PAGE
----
Editorial Staff

  • Executive Editor/VP-Special Projects:
    Jeff Hall
  • Senior Editor
    Brian McCurdy
  • Circulation and Subscriptions
    Bonnie Shannon
  • Art Director:
    Alana Balboni
  • Editorial Correspondence

  • Jeff Hall, Executive Editor/VP-Special Projects, Podiatry Today
  • HMP Communications, 83 General Warren Blvd
    Suite 100, Malvern PA 19355
  • Telephone: (800) 237-7285, ext. 214
    Fax: (610) 560-0501
  • Email: jhall@hmpcommunications.com
  • June 2005 | Volume 18 - Issue 6
    The template system of the Accu-Cut Two-Stage Osteotomy Guide System “makes the precise parallel cuts of the  traditional Austin bunionectomy easy,” notes Chris Allen, DPM.
    By Robi Garthwait, Contributing Editor
    5,428 reads | 0 comments | 09/03/08
       When performing bunion surgery, DPMs may be seeking a device that can correct several angles and enhance the cuts of traditional bunionectomies. Now a tried-and-true osteotomy device comes complete with new equipment to make surgery simpler. The new instrumentation is designed to help practitioners correct intermetatarsal angles in addition to proximal articular set angle (PASA).    Over a year ago, Biopro expanded its Accu-Cut™ Osteotomy Guide System with the introduction of the 2-Stage Guide for correction of PASA. The new system has a kit con... continue reading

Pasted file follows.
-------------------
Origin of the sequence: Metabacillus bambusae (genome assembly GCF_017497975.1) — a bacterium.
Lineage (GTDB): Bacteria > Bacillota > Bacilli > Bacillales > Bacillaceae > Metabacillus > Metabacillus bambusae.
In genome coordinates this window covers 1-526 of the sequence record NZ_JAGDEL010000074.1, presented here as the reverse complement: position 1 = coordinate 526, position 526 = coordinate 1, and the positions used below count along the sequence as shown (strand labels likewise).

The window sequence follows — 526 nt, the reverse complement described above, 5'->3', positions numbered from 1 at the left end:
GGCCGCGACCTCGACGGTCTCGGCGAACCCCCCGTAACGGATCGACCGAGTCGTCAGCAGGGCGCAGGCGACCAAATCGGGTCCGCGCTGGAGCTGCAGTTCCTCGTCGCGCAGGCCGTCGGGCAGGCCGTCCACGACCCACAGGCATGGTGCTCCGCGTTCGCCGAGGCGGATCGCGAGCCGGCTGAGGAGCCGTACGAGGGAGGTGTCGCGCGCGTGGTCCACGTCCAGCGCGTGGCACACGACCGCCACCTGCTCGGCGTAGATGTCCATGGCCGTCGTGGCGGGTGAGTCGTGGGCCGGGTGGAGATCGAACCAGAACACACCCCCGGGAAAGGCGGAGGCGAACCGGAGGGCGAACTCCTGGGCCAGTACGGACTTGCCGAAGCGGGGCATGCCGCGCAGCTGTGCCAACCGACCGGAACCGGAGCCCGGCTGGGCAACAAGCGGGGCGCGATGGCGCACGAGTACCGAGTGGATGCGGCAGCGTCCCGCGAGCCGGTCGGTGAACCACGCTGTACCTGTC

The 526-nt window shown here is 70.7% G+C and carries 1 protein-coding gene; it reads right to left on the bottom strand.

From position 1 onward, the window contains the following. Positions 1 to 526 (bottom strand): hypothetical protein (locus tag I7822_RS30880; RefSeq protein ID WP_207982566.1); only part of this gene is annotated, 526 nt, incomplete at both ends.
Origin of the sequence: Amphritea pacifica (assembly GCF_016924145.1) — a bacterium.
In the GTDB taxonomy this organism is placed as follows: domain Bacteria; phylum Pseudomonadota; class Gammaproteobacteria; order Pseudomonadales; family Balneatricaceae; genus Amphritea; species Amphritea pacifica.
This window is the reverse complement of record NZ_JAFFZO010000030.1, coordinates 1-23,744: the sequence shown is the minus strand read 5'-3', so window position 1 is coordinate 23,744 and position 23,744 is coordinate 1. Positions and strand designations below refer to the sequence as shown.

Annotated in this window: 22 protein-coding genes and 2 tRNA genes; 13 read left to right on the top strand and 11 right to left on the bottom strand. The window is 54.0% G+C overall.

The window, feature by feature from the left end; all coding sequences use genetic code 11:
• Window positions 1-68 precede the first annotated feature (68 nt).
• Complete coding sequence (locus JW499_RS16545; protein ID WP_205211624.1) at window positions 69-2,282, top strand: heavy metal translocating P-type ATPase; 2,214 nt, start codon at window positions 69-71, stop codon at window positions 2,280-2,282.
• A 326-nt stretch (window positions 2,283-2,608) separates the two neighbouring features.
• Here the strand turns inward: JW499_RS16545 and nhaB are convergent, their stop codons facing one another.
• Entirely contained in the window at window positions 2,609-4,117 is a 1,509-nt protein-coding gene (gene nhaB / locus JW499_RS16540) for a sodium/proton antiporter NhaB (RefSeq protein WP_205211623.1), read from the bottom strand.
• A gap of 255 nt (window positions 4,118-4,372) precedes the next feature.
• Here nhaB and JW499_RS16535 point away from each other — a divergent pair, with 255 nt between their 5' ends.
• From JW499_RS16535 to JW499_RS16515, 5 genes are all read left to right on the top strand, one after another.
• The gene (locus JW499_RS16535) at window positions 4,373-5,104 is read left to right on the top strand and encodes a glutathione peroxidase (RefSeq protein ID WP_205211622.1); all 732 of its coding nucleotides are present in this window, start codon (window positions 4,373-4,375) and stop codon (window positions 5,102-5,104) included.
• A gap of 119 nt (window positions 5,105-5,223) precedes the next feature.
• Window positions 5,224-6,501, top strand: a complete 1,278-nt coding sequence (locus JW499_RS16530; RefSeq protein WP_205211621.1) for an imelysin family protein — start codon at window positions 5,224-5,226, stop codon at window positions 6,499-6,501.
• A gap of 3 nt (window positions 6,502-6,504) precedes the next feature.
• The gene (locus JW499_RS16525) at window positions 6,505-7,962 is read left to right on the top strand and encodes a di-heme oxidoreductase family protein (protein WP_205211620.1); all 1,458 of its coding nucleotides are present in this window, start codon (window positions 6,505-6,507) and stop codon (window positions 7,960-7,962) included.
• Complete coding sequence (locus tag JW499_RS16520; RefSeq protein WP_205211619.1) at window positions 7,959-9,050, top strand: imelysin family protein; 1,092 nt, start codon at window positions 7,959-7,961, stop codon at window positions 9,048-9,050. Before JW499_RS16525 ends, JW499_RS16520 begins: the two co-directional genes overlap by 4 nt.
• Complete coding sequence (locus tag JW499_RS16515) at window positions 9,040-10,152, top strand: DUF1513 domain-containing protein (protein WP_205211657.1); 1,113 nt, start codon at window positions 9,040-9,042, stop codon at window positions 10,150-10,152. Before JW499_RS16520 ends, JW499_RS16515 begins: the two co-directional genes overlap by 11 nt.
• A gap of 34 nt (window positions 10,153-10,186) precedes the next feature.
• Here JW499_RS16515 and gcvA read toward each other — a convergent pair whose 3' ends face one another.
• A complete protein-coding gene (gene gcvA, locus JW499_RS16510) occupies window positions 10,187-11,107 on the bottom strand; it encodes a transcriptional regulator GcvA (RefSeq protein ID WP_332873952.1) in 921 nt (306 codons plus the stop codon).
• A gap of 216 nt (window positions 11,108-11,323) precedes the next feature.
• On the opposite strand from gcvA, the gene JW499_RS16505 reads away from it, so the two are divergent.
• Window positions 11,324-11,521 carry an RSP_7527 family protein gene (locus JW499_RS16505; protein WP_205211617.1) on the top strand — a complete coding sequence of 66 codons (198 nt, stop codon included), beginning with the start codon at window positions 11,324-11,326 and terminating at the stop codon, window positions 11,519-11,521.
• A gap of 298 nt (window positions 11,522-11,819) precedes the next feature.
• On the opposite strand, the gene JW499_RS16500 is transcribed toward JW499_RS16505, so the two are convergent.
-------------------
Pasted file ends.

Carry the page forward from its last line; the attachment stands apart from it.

By John H. McCord, DPM
    3,698 reads | 0 comments | 09/03/08
       I consider myself a general podiatrist. I took a PSR-12 residency, which was the gold standard for post-graduate podiatric training in the 1970s. Now a PSR-12 will hardly get you a license. Podiatry has evolved during the past 30 years and hopefully I have evolved with the profession.    I am a Diplomate of the American Board of Podiatric Surgery but don’t consider myself a surgical specialist in podiatry. In a small town, you do everything.    This morning, we had a lady with a fractured ankle, a 10-year-old with a Salter I fracture of... continue reading
    Here is a view of an adult-acquired flatfoot secondary to PTTD. Note the collapse of the medial longitudinal arch, valgus heel, midfoot abduction with the positive too many toes sign and valgus rotation of the hallux. (Photo courtesy of Gerard V. Yu, DPM)
    Moderator: Robert Mendicino, DPM Panelists: Alan Catanzariti, DPM, Jordan Grossman, DPM, Michael S. Lee, DPM, Shannon Rush, DPM and Gerard V. Yu, DPM
    21,707 reads | 0 comments | 09/03/08
       Adult-acquired flatfoot (AAF) is one of the more common conditions that podiatrists see in practice. With this in mind, some of the leading experts on this subject shared their views and experience on this subject. They discuss the role of diagnostic imaging, their use of conservative treatments and their perspectives on appropriate surgical procedures. Without further delay, here is what they had to say.    Q: What ancillary studies are required for proper diagnosis and treatment selection for the adult-acquired flatfoot?    A: Mi... continue reading